The National Coalition of Blacks for Reparations in America (N’COBRA) is the premiere mass-based coalition of organizations and individuals organized for the sole purpose of…
Friday, January 6th 8:00PM Eastern/ 5:00PM Pacific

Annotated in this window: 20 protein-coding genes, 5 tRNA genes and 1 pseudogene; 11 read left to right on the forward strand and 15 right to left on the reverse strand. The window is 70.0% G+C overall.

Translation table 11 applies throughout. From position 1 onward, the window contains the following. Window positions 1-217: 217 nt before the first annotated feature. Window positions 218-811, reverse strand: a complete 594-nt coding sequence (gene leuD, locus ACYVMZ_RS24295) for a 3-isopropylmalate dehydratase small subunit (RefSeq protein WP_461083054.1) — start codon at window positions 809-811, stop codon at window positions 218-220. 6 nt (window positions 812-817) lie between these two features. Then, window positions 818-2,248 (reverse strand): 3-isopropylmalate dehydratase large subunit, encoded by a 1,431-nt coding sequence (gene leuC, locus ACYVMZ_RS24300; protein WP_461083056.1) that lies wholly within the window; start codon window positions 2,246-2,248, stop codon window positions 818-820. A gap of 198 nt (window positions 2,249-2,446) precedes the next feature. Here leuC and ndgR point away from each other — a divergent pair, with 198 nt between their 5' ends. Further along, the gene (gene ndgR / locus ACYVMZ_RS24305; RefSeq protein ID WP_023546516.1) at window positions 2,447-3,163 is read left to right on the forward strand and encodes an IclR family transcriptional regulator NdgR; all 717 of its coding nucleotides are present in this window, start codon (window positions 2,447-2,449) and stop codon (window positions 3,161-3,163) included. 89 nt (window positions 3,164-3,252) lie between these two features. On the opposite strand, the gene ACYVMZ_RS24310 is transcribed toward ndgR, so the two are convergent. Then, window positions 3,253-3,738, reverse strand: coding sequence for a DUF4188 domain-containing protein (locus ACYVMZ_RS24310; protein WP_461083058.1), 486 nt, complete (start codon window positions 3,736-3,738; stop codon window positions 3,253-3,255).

The Context of White Supremacy hosts the fifth study session on Gwen Ifill’s 2009 bestseller, The Breakthrough: Politics and Race in the Age of Obama. A New York Times bestselling author, journalist and anchor at PBS, Ifill, 61, died from cancer in November of this year. Ifill was one of the lone black female mainstream journalists, and she made a habit of discussing the problem of Racism. In fact, White Supremacy likely contributed to her passing at such a young age. During last week’s session, Ifill provided a comprehensive analysis of former Newark, New Jersey mayor and current United States Senator Corey Booker. A Stanford alumnus, who, like President Barack Obama, has a White parent, Booker is noted for having “a distinguished and distinctly nonghetto pedigree.” The chapter details Booker as a charismatic new breed of black politician who understands that “race” remains a major problem. However, Ifill also described Booker’s reputation for disparaging black people “in front of elite White audiences.” Ifill also examined racial identity. But she neglected to consider the significance of White identity. She invested a sizable amount of time reviewing the notion of “being black enough.” At times, The Breakthrough seems to take African Americans to task for adjudicating the “blackness” of elected officials like President Obama or Senator Booker. But Ifill conceded a core component of black suspicion of “biracial” people: “Many white voters are clearly more comfortable thinking of them as half white.” Listeners should contrast Ifill’s presentation of Racism with the pending Trump Administration.
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